The work of teaching schools

Teaching schools

John Stephens, Director of Teaching Schools at NCTL, gives an overview of teaching schools and their work.

Since the first teaching schools were designated less than 4 years ago we have developed a national network of over 600, engaging with almost a third of all schools.

Each teaching school works closely with a group of schools and other partners called their alliance. Teaching school alliances typically include about 20 member schools plus strategic organisations such as universities and local authorities. The formation of alliances underlines the concept that teaching schools are collaborative organisations that are at their most effective when they work with others.

Professional challenge

Similar to teaching hospitals, teaching schools are intended to lead the system in:

  • training and developing teachers and leaders
  • delivering school improvement through school-to-school support
  • focusing on high-quality research and innovation that helps to spread good practice across the system

Governors sometimes have concerns about the capacity of their school to fulfill such a demanding role while also maintaining high standards for their own pupils. However, the research suggests that the work of a teaching school is never one way. In helping and supporting others, the teaching school itself also improves. Moreover, some headteachers report that becoming a teaching school gives them and their colleagues a new, significant and exciting professional challenge that helps to retain them in their posts.

In order to apply to be a teaching school, applicant schools must be judged ‘outstanding’ by Ofsted in all categories. They must also be able to demonstrate a successful track record in the core areas of teaching school work and have clear plans for delivery. In the first year, new teaching schools receive £60,000 to support their development. This reduces to £50,000 in the second year and £40,000 for the two years after that.

There is an expectation that teaching schools become sustainable over time and there are opportunities to apply for additional grant funding to support specific projects. Teaching school designation is open to just about every type of school and setting. As well as primary and secondary schools, we have sixth form and further education colleges, nurseries and early years settings, special schools and alternative provisions. Schools can apply as partners. Small schools, for example, sometimes ‘jobshare’ the role.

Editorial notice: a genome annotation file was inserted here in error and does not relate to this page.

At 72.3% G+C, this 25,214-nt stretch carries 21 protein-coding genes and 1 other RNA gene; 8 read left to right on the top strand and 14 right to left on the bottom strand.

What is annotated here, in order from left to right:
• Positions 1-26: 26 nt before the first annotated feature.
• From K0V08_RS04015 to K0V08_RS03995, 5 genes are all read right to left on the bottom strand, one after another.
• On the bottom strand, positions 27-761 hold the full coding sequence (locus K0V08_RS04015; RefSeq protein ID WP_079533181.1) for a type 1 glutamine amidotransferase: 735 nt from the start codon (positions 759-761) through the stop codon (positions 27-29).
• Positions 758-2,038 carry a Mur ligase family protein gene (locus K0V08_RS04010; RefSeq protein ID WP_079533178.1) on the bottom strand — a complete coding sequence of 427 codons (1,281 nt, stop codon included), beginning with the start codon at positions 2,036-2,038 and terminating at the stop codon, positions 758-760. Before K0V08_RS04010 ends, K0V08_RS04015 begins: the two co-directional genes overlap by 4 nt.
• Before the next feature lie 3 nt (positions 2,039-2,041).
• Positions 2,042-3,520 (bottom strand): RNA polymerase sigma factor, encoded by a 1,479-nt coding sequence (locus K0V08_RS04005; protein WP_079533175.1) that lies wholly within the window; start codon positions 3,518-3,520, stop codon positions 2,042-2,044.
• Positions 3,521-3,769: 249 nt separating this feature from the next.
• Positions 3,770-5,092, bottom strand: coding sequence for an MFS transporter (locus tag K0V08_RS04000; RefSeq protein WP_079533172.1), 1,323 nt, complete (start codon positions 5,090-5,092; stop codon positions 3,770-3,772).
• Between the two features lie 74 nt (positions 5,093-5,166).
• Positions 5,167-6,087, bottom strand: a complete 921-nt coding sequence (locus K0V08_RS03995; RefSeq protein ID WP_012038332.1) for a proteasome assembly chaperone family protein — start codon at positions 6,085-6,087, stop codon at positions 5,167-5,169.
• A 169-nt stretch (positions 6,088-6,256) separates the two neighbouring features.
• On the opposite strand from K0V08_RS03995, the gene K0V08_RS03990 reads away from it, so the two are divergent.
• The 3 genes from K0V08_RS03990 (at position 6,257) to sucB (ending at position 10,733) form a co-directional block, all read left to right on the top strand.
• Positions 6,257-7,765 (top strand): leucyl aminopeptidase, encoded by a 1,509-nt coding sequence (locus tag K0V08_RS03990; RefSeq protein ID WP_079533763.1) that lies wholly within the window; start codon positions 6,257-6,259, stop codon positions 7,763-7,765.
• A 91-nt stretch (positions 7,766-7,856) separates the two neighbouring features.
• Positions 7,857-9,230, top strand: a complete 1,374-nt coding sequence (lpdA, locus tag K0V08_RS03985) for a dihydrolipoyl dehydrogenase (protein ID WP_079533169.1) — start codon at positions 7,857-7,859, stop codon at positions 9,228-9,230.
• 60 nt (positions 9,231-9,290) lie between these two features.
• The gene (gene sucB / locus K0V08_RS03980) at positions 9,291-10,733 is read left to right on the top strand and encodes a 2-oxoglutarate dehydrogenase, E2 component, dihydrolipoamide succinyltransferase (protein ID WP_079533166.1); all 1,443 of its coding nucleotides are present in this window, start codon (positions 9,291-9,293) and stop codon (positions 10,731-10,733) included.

In a very short time, teaching school alliances have established themselves as significant partners in the development of a truly school-led system. The  challenge now facing us is to make sure that we have enough teaching schools in the right places to ensure that nobody misses out on the significant benefits they bring to children and young people and all those who work with them.

Ashton on Mersey School


Ashton on Mersey School, a secondary academy in Sale with almost 1,500 pupils, became a teaching school in July 2011. Ashton has consistently improved outcomes for children year on year from 2009 to 2012 and was judged by Ofsted in 2013 as ‘outstanding’ in all areas. Students join the school with broadly average attainment and go on to achieve outstandingly well. The school works with over 40 other schools.


Ashton offers more than 100 initial teacher training places per year in partnership with several universities, in addition to leading a School Direct programme for 30 trainees and supporting more than 60 PGCE block placements. A pilot School Direct programme in 2012/13 was a great success, with all trainees judged as being at least ‘good’ and two-thirds as ‘outstanding’. All trainees secured employment within Ashton’s teaching school alliance. Other initial teacher training projects include a new primary PE specialist programme (supported by the Olympic Legacy), a maths specialist programme which has led to an 11% increase in A* to C maths GCSE grades, and Ashton’s own Journey to Outstanding programme which enables trainees to work closely with outstanding teachers. To support this 70% of Ashton’s teaching staff are trained mentors.


School-to-school support is another strength, with national leaders of education (NLEs) and specialist leaders of education (SLEs) across the alliance supporting underperforming schools. For example, Ashton’s sponsorship of Forest Gate Primary School led to an increase in pupils achieving level 4+ in KS2 English and maths, from 29% (2011) to 79% (2012). Forest Gate now has no significant attainment gap between advantaged and disadvantaged pupils and 90% of teaching is ‘good’ or ‘outstanding’.

This article was written by John Stephens for Governing Matters, the membership magazine of The National Governors' Association.

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